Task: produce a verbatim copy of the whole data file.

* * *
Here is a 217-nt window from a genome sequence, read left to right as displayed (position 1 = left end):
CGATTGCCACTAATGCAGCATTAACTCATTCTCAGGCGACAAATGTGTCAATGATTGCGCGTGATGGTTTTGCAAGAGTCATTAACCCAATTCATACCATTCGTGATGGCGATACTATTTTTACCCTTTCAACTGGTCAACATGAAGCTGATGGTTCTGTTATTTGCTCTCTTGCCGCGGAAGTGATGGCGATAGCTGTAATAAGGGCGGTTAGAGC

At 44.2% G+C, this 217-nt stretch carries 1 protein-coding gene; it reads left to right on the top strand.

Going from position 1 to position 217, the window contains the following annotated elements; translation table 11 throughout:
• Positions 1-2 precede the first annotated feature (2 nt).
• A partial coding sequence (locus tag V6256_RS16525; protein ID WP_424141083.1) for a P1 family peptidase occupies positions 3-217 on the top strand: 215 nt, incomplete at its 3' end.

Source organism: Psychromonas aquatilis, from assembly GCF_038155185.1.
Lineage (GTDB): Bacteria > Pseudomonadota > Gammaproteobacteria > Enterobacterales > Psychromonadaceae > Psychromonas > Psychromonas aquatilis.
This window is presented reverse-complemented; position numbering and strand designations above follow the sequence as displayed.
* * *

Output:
Here is a 217-nt window from a genome sequence, read left to right as displayed (position 1 = left end):
CGATTGCCACTAATGCAGCATTAACTCATTCTCAGGCGACAAATGTGTCAATGATTGCGCGTGATGGTTTTGCAAGAGTCATTAACCCAATTCATACCATTCGTGATGGCGATACTATTTTTACCCTTTCAACTGGTCAACATGAAGCTGATGGTTCTGTTATTTGCTCTCTTGCCGCGGAAGTGATGGCGATAGCTGTAATAAGGGCGGTTAGAGC

At 44.2% G+C, this 217-nt stretch carries 1 protein-coding gene; it reads left to right on the top strand.

Going from position 1 to position 217, the window contains the following annotated elements; translation table 11 throughout:
• Positions 1-2 precede the first annotated feature (2 nt).
• A partial coding sequence (locus tag V6256_RS16525; protein ID WP_424141083.1) for a P1 family peptidase occupies positions 3-217 on the top strand: 215 nt, incomplete at its 3' end.

Source organism: Psychromonas aquatilis, from assembly GCF_038155185.1.
Lineage (GTDB): Bacteria > Pseudomonadota > Gammaproteobacteria > Enterobacterales > Psychromonadaceae > Psychromonas > Psychromonas aquatilis.
This window is presented reverse-complemented; position numbering and strand designations above follow the sequence as displayed.